If you are just getting into speciality coffee and want to get as many flavours out of it as possible, you can’t go wrong with using the drip method.
You may have seen a hand-brew dripper before – it is an inverted cone-shaped funnel which slowly extracts the coffee from the grounds by slowly draining it through a paper or reusable filter. The result is a delicate, sophisticated cup.
It’s actually a method used around the world, too, in some form or other. The ‘sock’ (a thin muslin material) is a popular filter in Middle Eastern countries, and others use bags similar to tea bags to extract their coffee.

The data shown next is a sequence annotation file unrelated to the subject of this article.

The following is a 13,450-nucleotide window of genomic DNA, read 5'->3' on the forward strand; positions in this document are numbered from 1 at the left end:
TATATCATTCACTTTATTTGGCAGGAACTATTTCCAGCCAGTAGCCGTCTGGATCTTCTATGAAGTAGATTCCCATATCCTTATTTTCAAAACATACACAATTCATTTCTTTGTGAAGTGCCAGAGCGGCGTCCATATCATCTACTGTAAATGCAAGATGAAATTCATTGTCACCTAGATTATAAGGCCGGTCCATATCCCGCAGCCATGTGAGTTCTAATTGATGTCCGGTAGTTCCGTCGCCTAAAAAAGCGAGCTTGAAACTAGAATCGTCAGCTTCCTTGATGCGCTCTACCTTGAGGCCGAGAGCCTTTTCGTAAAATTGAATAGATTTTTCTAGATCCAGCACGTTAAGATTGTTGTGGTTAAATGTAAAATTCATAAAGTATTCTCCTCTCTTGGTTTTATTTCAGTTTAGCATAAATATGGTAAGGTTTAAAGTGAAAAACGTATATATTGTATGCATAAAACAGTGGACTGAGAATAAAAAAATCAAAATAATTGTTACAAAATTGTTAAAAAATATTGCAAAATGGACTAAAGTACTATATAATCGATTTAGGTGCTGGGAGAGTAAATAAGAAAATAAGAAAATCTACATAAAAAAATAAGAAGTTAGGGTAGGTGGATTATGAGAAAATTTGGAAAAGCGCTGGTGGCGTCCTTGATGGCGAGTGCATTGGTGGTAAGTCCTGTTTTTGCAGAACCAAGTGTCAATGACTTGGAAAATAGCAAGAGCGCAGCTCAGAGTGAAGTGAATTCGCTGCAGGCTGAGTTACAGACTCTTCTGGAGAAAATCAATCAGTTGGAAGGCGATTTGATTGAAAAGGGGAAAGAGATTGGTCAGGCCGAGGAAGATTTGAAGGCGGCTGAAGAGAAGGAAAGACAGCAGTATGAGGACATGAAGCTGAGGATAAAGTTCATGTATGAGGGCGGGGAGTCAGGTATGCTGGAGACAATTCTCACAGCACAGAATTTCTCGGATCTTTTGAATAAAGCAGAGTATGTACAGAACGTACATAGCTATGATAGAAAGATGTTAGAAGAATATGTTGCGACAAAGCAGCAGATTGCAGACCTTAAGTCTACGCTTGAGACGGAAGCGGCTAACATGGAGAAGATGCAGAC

But many brands have developed dedicated coffee drip makers in response to its popularity, including Japanese brand Hario with their infamous V60.
What You Will Need:
Using a drip method to make your coffee enables you to produce a lighter bodied, delicate brew with high clarity of flavour.
This helps bring out specific flavours and hints, such as floral or herbal tastes. Perfect if you have previously not really picked up on the subtle nuances of speciality coffee.
It is a completely manual operation too, unlike using a filter machine or anything automatic. You are in control of the filters used, the rate of pouring the water the size of the grind, and ultimately the end result.